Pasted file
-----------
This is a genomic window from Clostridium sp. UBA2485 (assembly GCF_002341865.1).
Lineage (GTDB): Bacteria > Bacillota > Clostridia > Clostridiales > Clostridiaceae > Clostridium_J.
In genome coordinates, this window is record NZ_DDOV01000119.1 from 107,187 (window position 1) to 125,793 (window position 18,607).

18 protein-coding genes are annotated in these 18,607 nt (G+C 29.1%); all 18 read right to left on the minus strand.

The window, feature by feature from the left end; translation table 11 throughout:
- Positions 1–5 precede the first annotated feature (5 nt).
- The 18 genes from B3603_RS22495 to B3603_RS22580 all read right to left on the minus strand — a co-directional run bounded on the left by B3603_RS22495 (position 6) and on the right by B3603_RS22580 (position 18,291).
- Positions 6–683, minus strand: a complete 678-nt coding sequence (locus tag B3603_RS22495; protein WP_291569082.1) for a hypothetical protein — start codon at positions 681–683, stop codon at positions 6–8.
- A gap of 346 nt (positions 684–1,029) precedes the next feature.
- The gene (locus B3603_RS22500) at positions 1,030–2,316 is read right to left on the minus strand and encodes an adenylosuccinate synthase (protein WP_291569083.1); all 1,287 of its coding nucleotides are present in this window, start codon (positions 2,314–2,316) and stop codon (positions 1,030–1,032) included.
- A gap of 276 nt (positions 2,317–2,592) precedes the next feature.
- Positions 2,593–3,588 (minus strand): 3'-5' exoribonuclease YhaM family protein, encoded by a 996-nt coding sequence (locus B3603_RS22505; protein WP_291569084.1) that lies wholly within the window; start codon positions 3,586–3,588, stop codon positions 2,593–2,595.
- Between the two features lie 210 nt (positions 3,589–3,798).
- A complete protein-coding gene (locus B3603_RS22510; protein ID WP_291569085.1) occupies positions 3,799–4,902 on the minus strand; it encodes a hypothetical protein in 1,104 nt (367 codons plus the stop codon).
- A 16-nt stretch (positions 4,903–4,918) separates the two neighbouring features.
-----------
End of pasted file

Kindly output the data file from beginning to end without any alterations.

This is a genomic window from Clostridium sp. UBA2485 (assembly GCF_002341865.1).
Lineage (GTDB): Bacteria > Bacillota > Clostridia > Clostridiales > Clostridiaceae > Clostridium_J.
In genome coordinates, this window is record NZ_DDOV01000119.1 from 107,187 (window position 1) to 125,793 (window position 18,607).

18 protein-coding genes are annotated in these 18,607 nt (G+C 29.1%); all 18 read right to left on the minus strand.

The window, feature by feature from the left end; translation table 11 throughout:
- Positions 1–5 precede the first annotated feature (5 nt).
- The 18 genes from B3603_RS22495 to B3603_RS22580 all read right to left on the minus strand — a co-directional run bounded on the left by B3603_RS22495 (position 6) and on the right by B3603_RS22580 (position 18,291).
- Positions 6–683, minus strand: a complete 678-nt coding sequence (locus tag B3603_RS22495; protein WP_291569082.1) for a hypothetical protein — start codon at positions 681–683, stop codon at positions 6–8.
- A gap of 346 nt (positions 684–1,029) precedes the next feature.
- The gene (locus B3603_RS22500) at positions 1,030–2,316 is read right to left on the minus strand and encodes an adenylosuccinate synthase (protein WP_291569083.1); all 1,287 of its coding nucleotides are present in this window, start codon (positions 2,314–2,316) and stop codon (positions 1,030–1,032) included.
- A gap of 276 nt (positions 2,317–2,592) precedes the next feature.
- Positions 2,593–3,588 (minus strand): 3'-5' exoribonuclease YhaM family protein, encoded by a 996-nt coding sequence (locus B3603_RS22505; protein WP_291569084.1) that lies wholly within the window; start codon positions 3,586–3,588, stop codon positions 2,593–2,595.
- Between the two features lie 210 nt (positions 3,589–3,798).
- A complete protein-coding gene (locus B3603_RS22510; protein ID WP_291569085.1) occupies positions 3,799–4,902 on the minus strand; it encodes a hypothetical protein in 1,104 nt (367 codons plus the stop codon).
- A 16-nt stretch (positions 4,903–4,918) separates the two neighbouring features.